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From Vijay Menon <...@google.com>
Subject Re: [jira] Created: (HARMONY-6404) possible data-reordering in some hashCode-methods (e.g. String or URL)
Date Sat, 09 Jan 2010 21:53:57 GMT
2010/1/9 Egor Pasko <egor.pasko@gmail.com>

> On the 0x68E day of Apache Harmony Nathan Beyer wrote:
> > On Sun, Dec 20, 2009 at 1:42 PM, Tim Ellison <t.p.ellison@gmail.com>
> wrote:
> >> On 19/Dec/2009 20:54, Nathan Beyer wrote:
> >>> On Sat, Dec 19, 2009 at 2:26 PM, Tim Ellison <t.p.ellison@gmail.com>
> wrote:
> >>>> On 19/Dec/2009 18:57, Nathan Beyer wrote:
> >>>>> RE: https://issues.apache.org/jira/browse/HARMONY-6404
> >>>>>
> >>>>> I posted up two proposed patches for String, please comment on which
> >>>>> is preferable. One is the change previously mentioned, the other
is a
> >>>>> slightly bigger reorganization.
> >>>> Neither.  There is nothing wrong with the original code.
> >>>>
> >>>> Any JVM or compiler that would actually move a load up above a
> >>>> conditional store to the same variable would be seriously broken all
> round.
> >>>
> >>> Does that really matter?
> >>
> >> Yes, we don't code to allow for bogus VM/compiler implementations.
> >>
> >>> Shouldn't the Java source be written such that it's as correct as
> >>> possible according to the language spec and related specs?
> >>
> >> I'm guessing you have your tongue firmly in your cheek when writing that
> >> :-)  Yes to "correct as possible" but we don't account for the never to
> >> be implemented edge cases that are possible by the spec.
> >>
> >> Put another way, we don't fix things that are not broken.  I challenge
> >> you to show an implementation that would do the read re-ordering as you
> >> suggest.
> >
> > So what's all the fuss, then? According to this guy [1] ... our code
> > is broken and he helped define the memory model. This is the guy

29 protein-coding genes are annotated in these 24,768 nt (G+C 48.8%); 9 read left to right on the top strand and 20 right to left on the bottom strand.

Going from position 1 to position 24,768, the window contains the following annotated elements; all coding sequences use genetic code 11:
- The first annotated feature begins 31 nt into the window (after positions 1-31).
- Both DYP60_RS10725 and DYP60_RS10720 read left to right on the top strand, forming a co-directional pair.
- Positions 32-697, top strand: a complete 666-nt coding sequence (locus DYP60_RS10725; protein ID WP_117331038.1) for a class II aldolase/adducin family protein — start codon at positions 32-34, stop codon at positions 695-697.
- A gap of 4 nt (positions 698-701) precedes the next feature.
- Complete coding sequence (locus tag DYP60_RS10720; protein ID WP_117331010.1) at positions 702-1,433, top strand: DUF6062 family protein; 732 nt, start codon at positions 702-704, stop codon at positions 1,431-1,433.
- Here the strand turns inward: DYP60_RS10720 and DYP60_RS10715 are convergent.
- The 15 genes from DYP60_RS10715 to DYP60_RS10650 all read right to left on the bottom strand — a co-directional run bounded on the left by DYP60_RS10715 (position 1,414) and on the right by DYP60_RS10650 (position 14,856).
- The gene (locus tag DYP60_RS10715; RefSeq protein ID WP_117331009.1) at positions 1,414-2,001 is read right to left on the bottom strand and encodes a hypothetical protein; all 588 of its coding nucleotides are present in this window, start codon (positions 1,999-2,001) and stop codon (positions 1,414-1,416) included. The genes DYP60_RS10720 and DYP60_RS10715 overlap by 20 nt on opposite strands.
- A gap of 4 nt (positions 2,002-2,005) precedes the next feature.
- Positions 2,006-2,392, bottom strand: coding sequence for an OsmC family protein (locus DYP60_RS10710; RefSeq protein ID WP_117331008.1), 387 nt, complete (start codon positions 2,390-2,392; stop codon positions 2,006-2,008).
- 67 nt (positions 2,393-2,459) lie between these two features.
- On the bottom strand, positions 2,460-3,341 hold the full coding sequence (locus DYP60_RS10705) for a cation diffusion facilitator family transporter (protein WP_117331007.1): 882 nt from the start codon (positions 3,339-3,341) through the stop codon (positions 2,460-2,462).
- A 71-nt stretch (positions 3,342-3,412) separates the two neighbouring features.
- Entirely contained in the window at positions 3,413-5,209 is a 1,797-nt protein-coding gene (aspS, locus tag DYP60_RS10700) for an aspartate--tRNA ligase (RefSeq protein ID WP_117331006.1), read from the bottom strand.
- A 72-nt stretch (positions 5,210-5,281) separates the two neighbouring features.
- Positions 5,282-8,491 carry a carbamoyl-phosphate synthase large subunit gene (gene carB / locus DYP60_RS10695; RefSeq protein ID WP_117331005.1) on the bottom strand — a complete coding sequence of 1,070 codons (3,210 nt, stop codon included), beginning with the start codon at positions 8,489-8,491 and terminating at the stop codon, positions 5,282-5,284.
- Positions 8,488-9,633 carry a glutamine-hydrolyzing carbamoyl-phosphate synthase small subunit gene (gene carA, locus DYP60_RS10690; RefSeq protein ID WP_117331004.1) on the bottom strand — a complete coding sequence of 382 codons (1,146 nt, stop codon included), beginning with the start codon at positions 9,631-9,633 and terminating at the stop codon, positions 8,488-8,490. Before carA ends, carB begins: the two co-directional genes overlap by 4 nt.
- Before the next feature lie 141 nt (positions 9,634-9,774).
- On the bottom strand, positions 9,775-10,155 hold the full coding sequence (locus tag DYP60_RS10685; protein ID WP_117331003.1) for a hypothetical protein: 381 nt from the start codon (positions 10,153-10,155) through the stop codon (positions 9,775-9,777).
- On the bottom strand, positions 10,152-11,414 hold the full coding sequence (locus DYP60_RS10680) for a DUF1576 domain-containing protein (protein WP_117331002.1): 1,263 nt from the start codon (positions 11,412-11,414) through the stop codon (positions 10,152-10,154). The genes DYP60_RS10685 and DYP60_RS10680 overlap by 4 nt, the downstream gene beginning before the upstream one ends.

> > suggesting the issue. Our code is almost exactly like the same he
> > describes as broken. The only difference is we have an extra check on
> > 'count'.
> >
> > At this point, I just want to understand.
> >
> > [1]
> http://jeremymanson.blogspot.com/2008/12/benign-data-races-in-java.html
>
> Sorry for delayed answer (was on vacation).
>
> After all the fuss I think Tim is right. JMM is a model that is close
> to real implementations except some corner cases like this. JMM allows
> slightly more than any JVM implementation would do. That's a good
> excersise to think about and be warned, but not a lot more.
>
> If our goal is to please all possible JVM implementations, we should
> bother, but that would be far from the main goal of the project. Until
> we have a meaningful implementation to make two memory loads in the
> place where only one is required, we should not take any action on
> hashCode.
>
>
I hate to belabor the point, but the code is legally broken and Nathan's
proposed fix is simple and straightforward.  Why not fix it?

I agree that it's unlikely to break on x86.  But, I think it can break on
practical implementations for other architectures.  From memory, StarJIT's
Itanium backend would do exactly the reordering Jeremy Manson mentions in
his blog post under certain profile information and scheduling constraints.

Vijay


> --
> Egor Pasko
>
>

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